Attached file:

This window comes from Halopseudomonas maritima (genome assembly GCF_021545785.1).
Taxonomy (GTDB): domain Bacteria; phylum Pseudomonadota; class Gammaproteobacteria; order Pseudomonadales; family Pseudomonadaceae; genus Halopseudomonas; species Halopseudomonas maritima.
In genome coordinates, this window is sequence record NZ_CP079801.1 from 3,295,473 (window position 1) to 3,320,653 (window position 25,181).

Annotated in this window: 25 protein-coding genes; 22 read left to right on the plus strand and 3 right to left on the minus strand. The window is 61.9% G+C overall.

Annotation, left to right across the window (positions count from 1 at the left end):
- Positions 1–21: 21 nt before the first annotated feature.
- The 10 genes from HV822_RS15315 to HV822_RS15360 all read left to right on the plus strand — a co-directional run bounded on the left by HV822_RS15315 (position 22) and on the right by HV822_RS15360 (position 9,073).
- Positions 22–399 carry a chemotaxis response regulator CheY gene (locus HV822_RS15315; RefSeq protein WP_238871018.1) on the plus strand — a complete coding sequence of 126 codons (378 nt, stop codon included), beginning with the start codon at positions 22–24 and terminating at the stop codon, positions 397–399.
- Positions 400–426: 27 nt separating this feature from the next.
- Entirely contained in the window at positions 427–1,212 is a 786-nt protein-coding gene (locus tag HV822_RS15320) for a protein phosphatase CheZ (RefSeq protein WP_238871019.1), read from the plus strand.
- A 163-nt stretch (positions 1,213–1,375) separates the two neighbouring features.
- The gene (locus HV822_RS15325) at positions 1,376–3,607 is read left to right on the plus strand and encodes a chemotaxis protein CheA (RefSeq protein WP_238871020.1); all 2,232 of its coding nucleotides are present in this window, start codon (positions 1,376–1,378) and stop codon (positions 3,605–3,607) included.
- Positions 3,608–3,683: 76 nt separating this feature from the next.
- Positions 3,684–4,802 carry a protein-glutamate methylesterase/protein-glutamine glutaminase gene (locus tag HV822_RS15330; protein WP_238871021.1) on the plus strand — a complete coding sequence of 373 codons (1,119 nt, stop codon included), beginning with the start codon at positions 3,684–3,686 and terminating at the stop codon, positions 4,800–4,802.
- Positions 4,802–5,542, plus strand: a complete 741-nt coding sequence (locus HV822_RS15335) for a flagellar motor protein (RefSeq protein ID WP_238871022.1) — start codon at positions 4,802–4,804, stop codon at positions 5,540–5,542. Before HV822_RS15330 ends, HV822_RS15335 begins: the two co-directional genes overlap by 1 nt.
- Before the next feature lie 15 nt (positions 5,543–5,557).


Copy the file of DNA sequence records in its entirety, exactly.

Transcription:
This window comes from Halopseudomonas maritima (genome assembly GCF_021545785.1).
Taxonomy (GTDB): domain Bacteria; phylum Pseudomonadota; class Gammaproteobacteria; order Pseudomonadales; family Pseudomonadaceae; genus Halopseudomonas; species Halopseudomonas maritima.
In genome coordinates, this window is sequence record NZ_CP079801.1 from 3,295,473 (window position 1) to 3,320,653 (window position 25,181).

Annotated in this window: 25 protein-coding genes; 22 read left to right on the plus strand and 3 right to left on the minus strand. The window is 61.9% G+C overall.

Annotation, left to right across the window (positions count from 1 at the left end):
- Positions 1–21: 21 nt before the first annotated feature.
- The 10 genes from HV822_RS15315 to HV822_RS15360 all read left to right on the plus strand — a co-directional run bounded on the left by HV822_RS15315 (position 22) and on the right by HV822_RS15360 (position 9,073).
- Positions 22–399 carry a chemotaxis response regulator CheY gene (locus HV822_RS15315; RefSeq protein WP_238871018.1) on the plus strand — a complete coding sequence of 126 codons (378 nt, stop codon included), beginning with the start codon at positions 22–24 and terminating at the stop codon, positions 397–399.
- Positions 400–426: 27 nt separating this feature from the next.
- Entirely contained in the window at positions 427–1,212 is a 786-nt protein-coding gene (locus tag HV822_RS15320) for a protein phosphatase CheZ (RefSeq protein WP_238871019.1), read from the plus strand.
- A 163-nt stretch (positions 1,213–1,375) separates the two neighbouring features.
- The gene (locus HV822_RS15325) at positions 1,376–3,607 is read left to right on the plus strand and encodes a chemotaxis protein CheA (RefSeq protein WP_238871020.1); all 2,232 of its coding nucleotides are present in this window, start codon (positions 1,376–1,378) and stop codon (positions 3,605–3,607) included.
- Positions 3,608–3,683: 76 nt separating this feature from the next.
- Positions 3,684–4,802 carry a protein-glutamate methylesterase/protein-glutamine glutaminase gene (locus tag HV822_RS15330; protein WP_238871021.1) on the plus strand — a complete coding sequence of 373 codons (1,119 nt, stop codon included), beginning with the start codon at positions 3,684–3,686 and terminating at the stop codon, positions 4,800–4,802.
- Positions 4,802–5,542, plus strand: a complete 741-nt coding sequence (locus HV822_RS15335) for a flagellar motor protein (RefSeq protein ID WP_238871022.1) — start codon at positions 4,802–4,804, stop codon at positions 5,540–5,542. Before HV822_RS15330 ends, HV822_RS15335 begins: the two co-directional genes overlap by 1 nt.
- Before the next feature lie 15 nt (positions 5,543–5,557).